(181m) Computational Fluid Dynamics (CFD) Assessment of Native Stenotic Aortic Valve Employing In Vivo Computed Tomography (CT) Derived Geometries
Currently, in developed countries, 2% of people about age 65 and 4% of people above age 80 have aortic stenosis. Aortic stenosis is a heart valve disorder that narrows or obstructs the aortic valve (AV) opening. The diagnosis of aortic stenosis is complicated by the elastic composite material construction of the arterial system, wide variation in geometrical properties, and coupled pulsatile and peristaltic behavior of the cardiovascular system. The key to diagnosis is to utilize limited available data from clinical measurement to produce an accurate assessment on whether or not a patient with other medical obstacles can 1) survive the valve replacement operation and 2) live longer after surgery than if they continued with their original valve.
In the 60 years that has passed since the publication of the Gorlin formula which has been employed widely in clinical diagnosis of heart valve diseases, various medical imaging technologies have been developed that allow us to obtain more information about in vivo geometries and turbulent flows around the heart valve. In this study, dimensions of the aortic valve and its root were derived from an intravenous contrast enhanced retrospectively ECG gated multidetector CT (64-slice Philips Brilliance 64) axial data set. CT data permitted reconstruction of the in vivo geometry using commercially available software packages of Materialise Mimics 14.01 and 3-Matic 5.1. Pro/Engineer was used to generate artificial orifice geometries with maintained sinus structure and to limit modifications to the orifice geometry only. A Casson non-Newtonian fluid model was employed in the CFD study via ANSYS CFX.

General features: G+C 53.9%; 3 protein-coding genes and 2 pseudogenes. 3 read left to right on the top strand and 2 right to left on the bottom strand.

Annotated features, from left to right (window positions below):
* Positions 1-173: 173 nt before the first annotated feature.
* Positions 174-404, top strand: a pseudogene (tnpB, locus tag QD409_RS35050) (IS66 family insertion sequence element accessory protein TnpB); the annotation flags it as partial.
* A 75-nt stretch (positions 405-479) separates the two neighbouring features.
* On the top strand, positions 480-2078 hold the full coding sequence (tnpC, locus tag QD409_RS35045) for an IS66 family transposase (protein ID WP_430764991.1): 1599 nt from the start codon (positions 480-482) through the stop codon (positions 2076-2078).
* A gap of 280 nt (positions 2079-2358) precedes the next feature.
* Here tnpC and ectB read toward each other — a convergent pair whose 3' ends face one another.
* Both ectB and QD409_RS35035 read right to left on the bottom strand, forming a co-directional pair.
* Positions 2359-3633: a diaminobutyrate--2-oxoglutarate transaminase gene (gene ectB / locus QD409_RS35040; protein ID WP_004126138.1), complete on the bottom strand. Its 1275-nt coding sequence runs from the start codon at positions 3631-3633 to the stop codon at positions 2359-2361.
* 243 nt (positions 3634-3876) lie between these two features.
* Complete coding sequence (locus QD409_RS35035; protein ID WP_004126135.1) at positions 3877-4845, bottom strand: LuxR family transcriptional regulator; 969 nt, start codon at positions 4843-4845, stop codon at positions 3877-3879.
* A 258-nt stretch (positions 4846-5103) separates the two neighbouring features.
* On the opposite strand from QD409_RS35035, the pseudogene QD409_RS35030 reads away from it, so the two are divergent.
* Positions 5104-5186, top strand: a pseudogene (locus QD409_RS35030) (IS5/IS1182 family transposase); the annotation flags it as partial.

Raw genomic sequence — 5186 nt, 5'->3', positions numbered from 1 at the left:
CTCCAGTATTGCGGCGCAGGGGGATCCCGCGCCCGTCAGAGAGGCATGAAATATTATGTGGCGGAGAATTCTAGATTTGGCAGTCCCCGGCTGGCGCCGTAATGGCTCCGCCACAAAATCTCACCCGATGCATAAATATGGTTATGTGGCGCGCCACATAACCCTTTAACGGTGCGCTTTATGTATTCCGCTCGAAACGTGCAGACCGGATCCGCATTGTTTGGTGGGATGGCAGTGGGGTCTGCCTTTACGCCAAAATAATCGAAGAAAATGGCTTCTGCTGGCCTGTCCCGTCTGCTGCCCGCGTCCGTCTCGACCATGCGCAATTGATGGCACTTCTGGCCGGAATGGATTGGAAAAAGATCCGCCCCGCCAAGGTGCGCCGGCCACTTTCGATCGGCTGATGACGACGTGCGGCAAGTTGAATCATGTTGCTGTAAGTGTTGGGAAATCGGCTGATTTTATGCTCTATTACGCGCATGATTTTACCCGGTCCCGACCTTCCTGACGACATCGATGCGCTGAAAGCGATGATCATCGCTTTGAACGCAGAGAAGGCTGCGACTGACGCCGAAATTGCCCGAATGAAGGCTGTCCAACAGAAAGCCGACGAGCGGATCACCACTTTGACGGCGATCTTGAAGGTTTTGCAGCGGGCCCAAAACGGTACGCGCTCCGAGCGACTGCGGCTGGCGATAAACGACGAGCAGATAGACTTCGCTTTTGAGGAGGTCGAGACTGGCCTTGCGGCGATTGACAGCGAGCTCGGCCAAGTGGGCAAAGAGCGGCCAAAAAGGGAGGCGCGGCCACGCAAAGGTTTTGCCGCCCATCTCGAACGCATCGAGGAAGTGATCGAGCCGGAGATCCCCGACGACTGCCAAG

The current study re-examines the validity of Gorlin formula when applied on CT derived in vivo geometry of a patient with severe aortic stenosis, using CFD simulation, as well as its validity in artificial, computer generated valve orifice geometries. The empirically derived Gorlin formula is assumed to be independent of flow rate; however, this computational study shows that the Gorlin formula is dependent not only on the flow rate but also on the three-dimensional geometrical variations.